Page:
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What does Aurora Borealis actually mean?

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The Northern Lights are expected to be seen again over Britain this evening after a series of dazzling natural light shows this weekend. The night of Friday May 10 saw the most impressive Aurora Borealis displays as the Northern Lights were photographed in Kingston, Croydon and Bromley, among others.

A cluster of sunspots appears to have merged together to form a giant super sunspot 17 times the size of Earth, firing massive solar flares and plasma at our planet. This meant an “extreme” solar storm of category G5 was sent to Earth – the highest classification.

When these come into contact with the Earth, the Earth's magnetic field interacts with them and creates this beautiful ethereal play of colors in our sky. The last time a G5 storm hit the earth, it caused power outages in Sweden in October 2003.

READ MORE: New Northern Lights warning for England on Sunday May 12 – and how to get phone alerts

As we look forward to another night of Northern Lights, many people are wondering where the official term “Aurora Borealis” comes from. If one adopts the simple translation from Latin, the word “Aurora” means “dawn,” while “Borealis” refers to the event that takes place in the Northern Hemisphere.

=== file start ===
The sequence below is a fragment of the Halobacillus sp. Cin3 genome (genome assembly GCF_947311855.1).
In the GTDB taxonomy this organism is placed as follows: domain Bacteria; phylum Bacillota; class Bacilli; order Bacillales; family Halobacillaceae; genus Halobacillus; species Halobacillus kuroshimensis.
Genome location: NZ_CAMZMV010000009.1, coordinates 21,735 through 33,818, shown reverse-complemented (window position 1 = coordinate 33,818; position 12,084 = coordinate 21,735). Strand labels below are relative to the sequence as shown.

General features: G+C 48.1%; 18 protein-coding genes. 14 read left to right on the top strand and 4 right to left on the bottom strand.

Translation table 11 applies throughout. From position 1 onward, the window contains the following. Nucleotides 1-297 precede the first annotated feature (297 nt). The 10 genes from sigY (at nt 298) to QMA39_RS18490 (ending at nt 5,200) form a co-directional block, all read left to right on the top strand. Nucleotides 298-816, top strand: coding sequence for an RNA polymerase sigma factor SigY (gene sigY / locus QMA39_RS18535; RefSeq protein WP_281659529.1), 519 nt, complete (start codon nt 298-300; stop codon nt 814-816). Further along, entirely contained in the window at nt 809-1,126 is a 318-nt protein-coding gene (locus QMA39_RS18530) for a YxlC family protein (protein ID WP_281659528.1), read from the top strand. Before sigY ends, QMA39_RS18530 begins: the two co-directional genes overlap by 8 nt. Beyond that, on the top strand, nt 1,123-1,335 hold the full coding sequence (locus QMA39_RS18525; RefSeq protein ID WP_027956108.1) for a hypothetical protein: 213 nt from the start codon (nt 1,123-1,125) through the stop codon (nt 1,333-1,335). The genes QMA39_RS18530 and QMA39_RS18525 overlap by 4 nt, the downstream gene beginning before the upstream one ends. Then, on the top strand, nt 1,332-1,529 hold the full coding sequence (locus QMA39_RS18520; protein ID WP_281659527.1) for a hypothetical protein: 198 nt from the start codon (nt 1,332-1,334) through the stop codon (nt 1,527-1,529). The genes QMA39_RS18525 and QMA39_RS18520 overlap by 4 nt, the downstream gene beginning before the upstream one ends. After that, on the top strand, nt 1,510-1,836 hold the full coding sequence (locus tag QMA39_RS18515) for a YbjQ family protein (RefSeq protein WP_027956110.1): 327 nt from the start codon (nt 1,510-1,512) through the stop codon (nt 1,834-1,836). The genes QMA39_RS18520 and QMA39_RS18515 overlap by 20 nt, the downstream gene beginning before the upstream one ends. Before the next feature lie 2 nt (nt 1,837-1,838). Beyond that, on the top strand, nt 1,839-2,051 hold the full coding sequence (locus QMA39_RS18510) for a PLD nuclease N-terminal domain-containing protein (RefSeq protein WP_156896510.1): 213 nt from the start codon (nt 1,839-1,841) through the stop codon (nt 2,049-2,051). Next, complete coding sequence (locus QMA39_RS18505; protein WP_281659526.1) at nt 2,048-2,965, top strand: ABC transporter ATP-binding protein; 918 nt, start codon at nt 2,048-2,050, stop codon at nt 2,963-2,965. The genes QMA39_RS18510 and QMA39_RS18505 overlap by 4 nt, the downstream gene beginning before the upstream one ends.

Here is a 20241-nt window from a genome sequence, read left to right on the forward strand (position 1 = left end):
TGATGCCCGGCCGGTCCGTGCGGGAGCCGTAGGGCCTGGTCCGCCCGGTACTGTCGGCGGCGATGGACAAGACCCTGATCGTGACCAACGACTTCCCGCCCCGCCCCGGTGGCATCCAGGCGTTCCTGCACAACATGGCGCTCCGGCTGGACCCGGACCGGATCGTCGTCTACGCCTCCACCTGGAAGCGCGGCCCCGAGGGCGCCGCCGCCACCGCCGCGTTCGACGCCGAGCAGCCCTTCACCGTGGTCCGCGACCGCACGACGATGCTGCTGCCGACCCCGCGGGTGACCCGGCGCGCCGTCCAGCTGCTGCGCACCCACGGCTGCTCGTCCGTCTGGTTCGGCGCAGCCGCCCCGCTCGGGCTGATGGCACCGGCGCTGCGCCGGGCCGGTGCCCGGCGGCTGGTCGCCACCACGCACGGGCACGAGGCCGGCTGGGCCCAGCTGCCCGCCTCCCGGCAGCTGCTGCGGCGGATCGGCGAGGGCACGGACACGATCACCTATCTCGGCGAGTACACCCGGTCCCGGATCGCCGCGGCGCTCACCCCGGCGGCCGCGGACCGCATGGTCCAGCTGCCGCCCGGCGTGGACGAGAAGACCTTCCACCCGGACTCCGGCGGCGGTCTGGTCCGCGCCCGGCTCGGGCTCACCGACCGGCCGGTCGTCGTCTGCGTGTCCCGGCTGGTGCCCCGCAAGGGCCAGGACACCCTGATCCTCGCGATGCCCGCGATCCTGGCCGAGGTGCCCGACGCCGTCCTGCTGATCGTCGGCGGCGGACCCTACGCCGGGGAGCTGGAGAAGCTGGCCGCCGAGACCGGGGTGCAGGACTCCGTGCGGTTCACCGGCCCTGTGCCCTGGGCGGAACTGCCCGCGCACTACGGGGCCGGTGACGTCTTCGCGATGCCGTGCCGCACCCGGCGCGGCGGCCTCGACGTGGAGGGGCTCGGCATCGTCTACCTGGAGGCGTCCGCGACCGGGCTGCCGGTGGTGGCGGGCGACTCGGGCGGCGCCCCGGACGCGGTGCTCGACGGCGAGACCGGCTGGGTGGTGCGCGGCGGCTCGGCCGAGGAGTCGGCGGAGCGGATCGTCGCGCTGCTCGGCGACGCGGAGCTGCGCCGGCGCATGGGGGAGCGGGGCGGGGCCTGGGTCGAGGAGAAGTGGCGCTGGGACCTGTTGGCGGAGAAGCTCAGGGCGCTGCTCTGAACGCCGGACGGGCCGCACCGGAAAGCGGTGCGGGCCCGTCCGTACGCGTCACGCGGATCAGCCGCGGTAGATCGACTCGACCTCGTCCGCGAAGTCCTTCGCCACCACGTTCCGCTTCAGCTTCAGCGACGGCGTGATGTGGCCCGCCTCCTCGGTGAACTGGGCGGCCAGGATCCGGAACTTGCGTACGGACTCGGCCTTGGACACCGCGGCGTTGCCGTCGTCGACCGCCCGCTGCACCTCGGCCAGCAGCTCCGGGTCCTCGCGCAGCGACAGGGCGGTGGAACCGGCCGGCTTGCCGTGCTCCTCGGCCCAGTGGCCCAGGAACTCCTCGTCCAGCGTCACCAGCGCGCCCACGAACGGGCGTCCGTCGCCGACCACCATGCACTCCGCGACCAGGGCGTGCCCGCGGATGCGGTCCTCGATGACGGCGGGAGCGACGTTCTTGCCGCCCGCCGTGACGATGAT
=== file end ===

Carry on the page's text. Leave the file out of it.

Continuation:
Aurora Borealis was seen over the UK this weekendAurora Borealis was seen over the UK this weekend

Aurora Borealis is visible over the UK this weekend – Source: Ahmet Fevzi Arican/Anadolu via Getty Images

Since these natural light displays also occurred in Tasmania and Argentina this weekend, the technical term for them is Aurora Australis since they occurred in the Southern Hemisphere.

The term Aurora Borealis was coined by the Italian astronomer Galileo in 1619. He used the name of the Roman goddess of the dawn, Aurora, and the Greek god of the north wind, Boreas.

Mythology says that Aurora traveled from east to west and heralded the coming of the sun, while the ancient Greeks used the appropriate name Eos for the dawn and often mentioned its play of colors in the otherwise dark sky.

As with Borealis, the term Australis refers to the god of the south wind, Oyster. This evening (Sunday May 12th) the Northern Lights are expected to grace our skies again.

Channel 4 weather presenter Liam Dutton said on This means another strong or extreme geomagnetic storm is likely.

“Therefore, there may be another observation of the Aurora Borealis across the UK on Sunday evening – clouds permitting.” He later added: “Geomagnetic activity will increase again today, but like last night, the peak of the Activity may not coincide with darkness.” Additionally, there will be a lot more clouds tonight and breakthrough times will be limited. So the probability of discovering the will is slightly lower.”

Scientist group AuroraWatch UK issued a yellow warning on Sunday morning (May 12), saying the phenomenon could be visible by eye in some areas and with camera equipment in more areas. This weekend the Northern Lights, also known as the Aurora Borealis, appeared after the Met Office confirmed a rare severe geomagnetic storm warning for this weekend – the first in almost 20 years.

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